Take the Limits OFF
Endurance is a word that has been coming to me over and over recently. A few weeks back, I wrote about F1’s Fernando Alonso’s victory at Le Mans and how it is an exemplary demonstration of Winston Churchill’s exhortation: NEVER, NEVER, NEVER QUIT (see post here). It’s also an example of how Alonso hasn’t let the limits of one niche of motorsports hold him back from achieving more.
And as I mentioned Le Mans- one of the most arduous endurance races in motorsports- I thought I’d tell you about another endurance race. The Westfield Sydney to Melbourne Ultramarathon.
How many of you out there are runners? (I’m not, but my husband is a long distance runner, so on the rare occasion, I have been known to don my tennis shoes.) Perhaps you’ve heard of this particular race. It covers 875 kilometers (544 miles) between Sydney and Melbourne, Australia. Even the world’s most accomplished runners know this race is a true test of their fortitude and endurance. They train specifically for it.
The first running of the Westfield Sydney to Melbourne Ultramarathon took place in 1983. (The last occurred in 1991.) During this inaugural race, something happened that shook the racing world up quite a bit. But, before I tell you about that, let’s hammer out some basics.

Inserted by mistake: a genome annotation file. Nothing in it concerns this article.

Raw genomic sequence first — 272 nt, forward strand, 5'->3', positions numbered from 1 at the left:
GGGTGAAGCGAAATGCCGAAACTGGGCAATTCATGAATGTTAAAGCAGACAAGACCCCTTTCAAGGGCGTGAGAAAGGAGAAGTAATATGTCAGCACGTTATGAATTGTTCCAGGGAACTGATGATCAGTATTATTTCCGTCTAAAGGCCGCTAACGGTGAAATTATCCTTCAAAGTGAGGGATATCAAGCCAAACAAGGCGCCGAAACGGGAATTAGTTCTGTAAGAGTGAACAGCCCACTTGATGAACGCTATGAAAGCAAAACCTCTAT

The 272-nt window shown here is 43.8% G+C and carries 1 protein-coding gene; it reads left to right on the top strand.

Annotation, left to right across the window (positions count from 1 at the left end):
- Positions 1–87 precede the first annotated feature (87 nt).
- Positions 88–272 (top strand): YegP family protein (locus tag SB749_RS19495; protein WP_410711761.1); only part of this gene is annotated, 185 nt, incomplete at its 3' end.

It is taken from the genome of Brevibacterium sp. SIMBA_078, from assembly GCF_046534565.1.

What would be some things you would assume to be necessities in order to attempt an ultramarathon?
If it were me (for those of you who know me, you can pause and laugh- I know. I really don’t like running. I’ll do any other form of cardio, but running is barely above the demon burpee in my book)… Regardless, if I were preparing to enter such a race, I’d want to make sure I had the appropriate gear- running shoes, especially. I definitely would want to have trained at least six months for it. I’d want to make sure I had proper running form. And I would want to have mapped out the schedule I would be running on in order to be a true competitor.
In 1983, the five competitors were world class athletes. They had trained especially for the race. They were mostly under thirty. They all knew that they needed to race eighteen hours each day and sleep six in order to complete the race within the record time of seven days. Needless to say, they were athletes who were taken seriously.